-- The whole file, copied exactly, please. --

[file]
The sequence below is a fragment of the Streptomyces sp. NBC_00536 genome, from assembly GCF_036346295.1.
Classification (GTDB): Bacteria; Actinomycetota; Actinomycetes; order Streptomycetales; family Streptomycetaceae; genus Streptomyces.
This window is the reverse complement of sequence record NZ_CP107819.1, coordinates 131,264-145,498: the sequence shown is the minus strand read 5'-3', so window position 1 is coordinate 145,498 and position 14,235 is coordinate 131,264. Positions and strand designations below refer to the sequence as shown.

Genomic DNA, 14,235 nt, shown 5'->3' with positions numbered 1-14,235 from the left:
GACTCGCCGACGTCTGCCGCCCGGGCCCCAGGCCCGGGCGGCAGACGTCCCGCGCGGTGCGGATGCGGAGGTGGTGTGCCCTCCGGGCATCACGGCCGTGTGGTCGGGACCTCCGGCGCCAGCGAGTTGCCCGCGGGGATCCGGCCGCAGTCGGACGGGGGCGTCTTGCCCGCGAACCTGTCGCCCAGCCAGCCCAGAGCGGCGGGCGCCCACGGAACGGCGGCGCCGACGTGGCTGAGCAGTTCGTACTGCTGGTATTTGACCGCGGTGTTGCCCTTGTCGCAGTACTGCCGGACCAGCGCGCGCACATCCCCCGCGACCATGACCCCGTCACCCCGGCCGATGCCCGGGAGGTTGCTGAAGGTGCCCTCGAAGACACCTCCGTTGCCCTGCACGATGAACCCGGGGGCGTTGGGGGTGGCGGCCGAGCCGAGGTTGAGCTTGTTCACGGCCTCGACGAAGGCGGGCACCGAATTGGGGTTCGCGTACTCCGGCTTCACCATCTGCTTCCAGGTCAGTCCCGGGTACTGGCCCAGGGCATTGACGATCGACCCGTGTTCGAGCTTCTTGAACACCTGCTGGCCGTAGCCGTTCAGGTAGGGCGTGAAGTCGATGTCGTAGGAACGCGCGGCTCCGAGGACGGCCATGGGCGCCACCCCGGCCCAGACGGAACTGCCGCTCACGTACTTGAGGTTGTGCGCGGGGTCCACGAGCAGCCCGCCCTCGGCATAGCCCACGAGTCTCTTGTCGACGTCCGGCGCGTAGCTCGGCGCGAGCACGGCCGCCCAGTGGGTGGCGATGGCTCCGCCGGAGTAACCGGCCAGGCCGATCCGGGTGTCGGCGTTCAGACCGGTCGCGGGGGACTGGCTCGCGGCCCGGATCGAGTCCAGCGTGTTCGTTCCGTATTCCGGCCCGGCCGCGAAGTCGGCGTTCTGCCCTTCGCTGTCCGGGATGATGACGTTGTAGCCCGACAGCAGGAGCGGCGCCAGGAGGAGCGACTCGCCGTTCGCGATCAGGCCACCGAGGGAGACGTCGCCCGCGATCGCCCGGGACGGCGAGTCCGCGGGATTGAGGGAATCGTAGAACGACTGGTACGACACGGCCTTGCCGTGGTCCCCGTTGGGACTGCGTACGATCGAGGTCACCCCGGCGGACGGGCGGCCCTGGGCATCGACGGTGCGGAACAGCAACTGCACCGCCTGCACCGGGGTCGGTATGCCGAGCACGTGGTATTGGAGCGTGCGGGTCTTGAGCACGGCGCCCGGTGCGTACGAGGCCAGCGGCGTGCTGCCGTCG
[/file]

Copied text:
The sequence below is a fragment of the Streptomyces sp. NBC_00536 genome, from assembly GCF_036346295.1.
Classification (GTDB): Bacteria; Actinomycetota; Actinomycetes; order Streptomycetales; family Streptomycetaceae; genus Streptomyces.
This window is the reverse complement of sequence record NZ_CP107819.1, coordinates 131,264-145,498: the sequence shown is the minus strand read 5'-3', so window position 1 is coordinate 145,498 and position 14,235 is coordinate 131,264. Positions and strand designations below refer to the sequence as shown.

Genomic DNA, 14,235 nt, shown 5'->3' with positions numbered 1-14,235 from the left:
GACTCGCCGACGTCTGCCGCCCGGGCCCCAGGCCCGGGCGGCAGACGTCCCGCGCGGTGCGGATGCGGAGGTGGTGTGCCCTCCGGGCATCACGGCCGTGTGGTCGGGACCTCCGGCGCCAGCGAGTTGCCCGCGGGGATCCGGCCGCAGTCGGACGGGGGCGTCTTGCCCGCGAACCTGTCGCCCAGCCAGCCCAGAGCGGCGGGCGCCCACGGAACGGCGGCGCCGACGTGGCTGAGCAGTTCGTACTGCTGGTATTTGACCGCGGTGTTGCCCTTGTCGCAGTACTGCCGGACCAGCGCGCGCACATCCCCCGCGACCATGACCCCGTCACCCCGGCCGATGCCCGGGAGGTTGCTGAAGGTGCCCTCGAAGACACCTCCGTTGCCCTGCACGATGAACCCGGGGGCGTTGGGGGTGGCGGCCGAGCCGAGGTTGAGCTTGTTCACGGCCTCGACGAAGGCGGGCACCGAATTGGGGTTCGCGTACTCCGGCTTCACCATCTGCTTCCAGGTCAGTCCCGGGTACTGGCCCAGGGCATTGACGATCGACCCGTGTTCGAGCTTCTTGAACACCTGCTGGCCGTAGCCGTTCAGGTAGGGCGTGAAGTCGATGTCGTAGGAACGCGCGGCTCCGAGGACGGCCATGGGCGCCACCCCGGCCCAGACGGAACTGCCGCTCACGTACTTGAGGTTGTGCGCGGGGTCCACGAGCAGCCCGCCCTCGGCATAGCCCACGAGTCTCTTGTCGACGTCCGGCGCGTAGCTCGGCGCGAGCACGGCCGCCCAGTGGGTGGCGATGGCTCCGCCGGAGTAACCGGCCAGGCCGATCCGGGTGTCGGCGTTCAGACCGGTCGCGGGGGACTGGCTCGCGGCCCGGATCGAGTCCAGCGTGTTCGTTCCGTATTCCGGCCCGGCCGCGAAGTCGGCGTTCTGCCCTTCGCTGTCCGGGATGATGACGTTGTAGCCCGACAGCAGGAGCGGCGCCAGGAGGAGCGACTCGCCGTTCGCGATCAGGCCACCGAGGGAGACGTCGCCCGCGATCGCCCGGGACGGCGAGTCCGCGGGATTGAGGGAATCGTAGAACGACTGGTACGACACGGCCTTGCCGTGGTCCCCGTTGGGACTGCGTACGATCGAGGTCACCCCGGCGGACGGGCGGCCCTGGGCATCGACGGTGCGGAACAGCAACTGCACCGCCTGCACCGGGGTCGGTATGCCGAGCACGTGGTATTGGAGCGTGCGGGTCTTGAGCACGGCGCCCGGTGCGTACGAGGCCAGCGGCGTGCTGCCGTCG